Regiment medics work with Jamaican staff
Royal Bermuda Regiment first responders got a taste of Jamaican medicine after they joined their Caribbean counterparts at the country’s main military medical centre.
The medics teamed up with Jamaican Defence Force medical experts for two weeks of intensive training at the main military medical centre at Up Park Camp in the capital Kingston.
And for Private Latoya Brown, originally from Jamaica, it was a case of operating on home ground.
The 26-year-old hotel worker from Pembroke said: “I love being home.”
She added: “We’re getting a wider base and new techniques, other ways of doing things. We’re going to learn a lot we can take back home with us.
“We’re now equipped to safely lift manually and with electrical equipment.
“And it’s all useful in civilian life — we’re trained to do what we have to do in any situation.”
Private Brown, in her second year in the Regiment, said: “It’s been good — I love it. The experience is great.”
Medic Private Jahmir Durham, a 21-year-old supermarket cashier from Devonshire, added: “Apart from the heat, it’s great. I’m learning different stuff every day.
The three-year Regiment veteran added: “I wanted to be a medic because it can help me in my civilian life and my military life. It’s worthwhile doing this because you learn so much.”
The medics worked alongside professional JDF staff and got involved in administering intravenous drips to patients and performing minor procedures like removing a fingernail from a patient with a finger injury.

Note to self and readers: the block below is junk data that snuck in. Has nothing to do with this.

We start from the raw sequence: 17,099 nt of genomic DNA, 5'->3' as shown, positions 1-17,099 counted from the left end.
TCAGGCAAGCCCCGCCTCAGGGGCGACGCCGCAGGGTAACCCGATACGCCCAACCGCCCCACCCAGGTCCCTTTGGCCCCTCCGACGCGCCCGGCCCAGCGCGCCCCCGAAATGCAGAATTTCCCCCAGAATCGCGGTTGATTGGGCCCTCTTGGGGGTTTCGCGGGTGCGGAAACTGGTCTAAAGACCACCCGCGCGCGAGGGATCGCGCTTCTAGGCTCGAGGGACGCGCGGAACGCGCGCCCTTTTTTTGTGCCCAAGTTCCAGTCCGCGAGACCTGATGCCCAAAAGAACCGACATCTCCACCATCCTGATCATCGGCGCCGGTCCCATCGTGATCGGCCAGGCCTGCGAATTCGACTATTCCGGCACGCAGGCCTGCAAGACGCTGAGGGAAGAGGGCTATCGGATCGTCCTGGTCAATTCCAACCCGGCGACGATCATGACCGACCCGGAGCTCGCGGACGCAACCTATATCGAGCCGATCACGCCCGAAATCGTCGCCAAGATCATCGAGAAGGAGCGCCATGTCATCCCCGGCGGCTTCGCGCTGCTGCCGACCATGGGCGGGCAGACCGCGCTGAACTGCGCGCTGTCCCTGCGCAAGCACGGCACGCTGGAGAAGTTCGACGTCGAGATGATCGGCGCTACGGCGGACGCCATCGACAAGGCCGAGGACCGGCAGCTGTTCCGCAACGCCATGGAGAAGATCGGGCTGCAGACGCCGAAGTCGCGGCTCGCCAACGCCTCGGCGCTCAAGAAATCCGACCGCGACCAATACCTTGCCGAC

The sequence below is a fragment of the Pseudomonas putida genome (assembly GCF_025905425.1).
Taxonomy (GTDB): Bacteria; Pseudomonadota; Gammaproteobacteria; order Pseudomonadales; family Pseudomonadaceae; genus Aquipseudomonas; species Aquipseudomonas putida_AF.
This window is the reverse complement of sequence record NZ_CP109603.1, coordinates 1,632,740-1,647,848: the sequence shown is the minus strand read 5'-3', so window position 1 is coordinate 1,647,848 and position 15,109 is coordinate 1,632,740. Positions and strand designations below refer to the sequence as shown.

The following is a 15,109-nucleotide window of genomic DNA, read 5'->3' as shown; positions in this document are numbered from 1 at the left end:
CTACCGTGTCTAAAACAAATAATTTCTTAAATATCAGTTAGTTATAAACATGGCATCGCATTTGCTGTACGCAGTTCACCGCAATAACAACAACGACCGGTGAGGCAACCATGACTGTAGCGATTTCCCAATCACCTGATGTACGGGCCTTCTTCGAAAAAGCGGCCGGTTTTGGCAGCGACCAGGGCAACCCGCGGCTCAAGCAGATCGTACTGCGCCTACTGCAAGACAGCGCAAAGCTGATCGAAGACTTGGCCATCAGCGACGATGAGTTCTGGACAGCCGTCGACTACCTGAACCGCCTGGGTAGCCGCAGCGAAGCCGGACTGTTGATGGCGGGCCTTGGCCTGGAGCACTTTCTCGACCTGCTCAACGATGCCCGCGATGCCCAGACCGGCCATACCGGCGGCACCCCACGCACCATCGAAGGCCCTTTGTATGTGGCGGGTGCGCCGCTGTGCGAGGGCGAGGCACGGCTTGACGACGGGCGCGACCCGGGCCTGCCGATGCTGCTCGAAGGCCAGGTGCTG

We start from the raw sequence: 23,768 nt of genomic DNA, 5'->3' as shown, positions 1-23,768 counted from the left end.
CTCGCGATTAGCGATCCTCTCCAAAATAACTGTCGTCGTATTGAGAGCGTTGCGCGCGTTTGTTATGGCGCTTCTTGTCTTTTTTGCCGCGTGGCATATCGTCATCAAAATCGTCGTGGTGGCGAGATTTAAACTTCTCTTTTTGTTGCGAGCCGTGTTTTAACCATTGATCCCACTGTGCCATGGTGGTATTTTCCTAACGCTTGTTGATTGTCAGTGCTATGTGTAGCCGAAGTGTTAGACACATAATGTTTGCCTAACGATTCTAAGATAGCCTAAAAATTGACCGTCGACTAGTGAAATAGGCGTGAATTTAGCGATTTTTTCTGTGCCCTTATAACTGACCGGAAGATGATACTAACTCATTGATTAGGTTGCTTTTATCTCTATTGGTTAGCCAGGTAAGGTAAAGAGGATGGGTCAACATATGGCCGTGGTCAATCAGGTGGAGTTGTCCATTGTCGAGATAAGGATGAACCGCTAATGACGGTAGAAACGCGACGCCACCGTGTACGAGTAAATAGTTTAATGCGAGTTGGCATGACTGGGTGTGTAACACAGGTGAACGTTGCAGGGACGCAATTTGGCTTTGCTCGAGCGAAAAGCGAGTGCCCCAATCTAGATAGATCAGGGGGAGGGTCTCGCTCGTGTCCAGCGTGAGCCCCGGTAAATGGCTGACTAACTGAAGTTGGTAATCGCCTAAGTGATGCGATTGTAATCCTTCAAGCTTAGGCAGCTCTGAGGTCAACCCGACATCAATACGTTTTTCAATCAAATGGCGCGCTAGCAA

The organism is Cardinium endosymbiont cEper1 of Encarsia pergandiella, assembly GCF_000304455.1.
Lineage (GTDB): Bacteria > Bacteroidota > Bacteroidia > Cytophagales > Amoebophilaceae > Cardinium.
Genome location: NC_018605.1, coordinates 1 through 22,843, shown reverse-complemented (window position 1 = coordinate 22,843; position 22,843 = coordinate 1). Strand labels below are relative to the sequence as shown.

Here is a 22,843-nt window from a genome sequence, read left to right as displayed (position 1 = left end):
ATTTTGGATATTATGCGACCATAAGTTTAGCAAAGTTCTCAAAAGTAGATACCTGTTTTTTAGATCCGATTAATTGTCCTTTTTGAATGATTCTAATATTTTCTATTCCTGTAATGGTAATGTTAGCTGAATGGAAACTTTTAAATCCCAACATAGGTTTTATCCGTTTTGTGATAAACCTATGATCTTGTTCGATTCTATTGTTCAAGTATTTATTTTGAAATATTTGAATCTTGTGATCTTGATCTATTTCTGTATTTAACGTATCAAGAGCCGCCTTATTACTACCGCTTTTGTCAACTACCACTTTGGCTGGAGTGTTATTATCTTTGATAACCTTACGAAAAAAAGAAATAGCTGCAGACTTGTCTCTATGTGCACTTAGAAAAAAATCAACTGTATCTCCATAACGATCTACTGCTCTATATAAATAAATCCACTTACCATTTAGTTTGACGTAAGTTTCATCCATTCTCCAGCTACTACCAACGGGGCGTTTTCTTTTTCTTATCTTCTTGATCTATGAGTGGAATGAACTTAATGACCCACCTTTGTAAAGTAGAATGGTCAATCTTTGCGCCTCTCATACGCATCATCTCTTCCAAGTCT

JDF Staff Sergeant Najah Brown, who is a qualified medic, emergency medical technician and pharmacy technician, said: “They are good. They’re keen and working very hard and the standards are getting there.
“We would welcome an exchange programme where Regiment medics could come here — we’d be happy to have them.”
The medics will also spend time on the firing ranges at nearby Twickenham before joining the rest of the Bermuda contingent for jungle training in the Blue Mountains.
RBR Pte Siva Senthamaraikannan, 31, originally from India, a chef at the King Edward VII Memorial Hospital in civilian life, said he joined the Regiment to boost his fitness and the opportunity to learn new skills.
He added: “I’m really interested in the medic side and I like the shooting. I was interested in joining the Indian Army when I was younger, but I never did.”
The married father of one said: “We’ve all given a patient an intravenous injection — it’s been great. We’ve all learnt a lot here and we’re very grateful to the JDF.”
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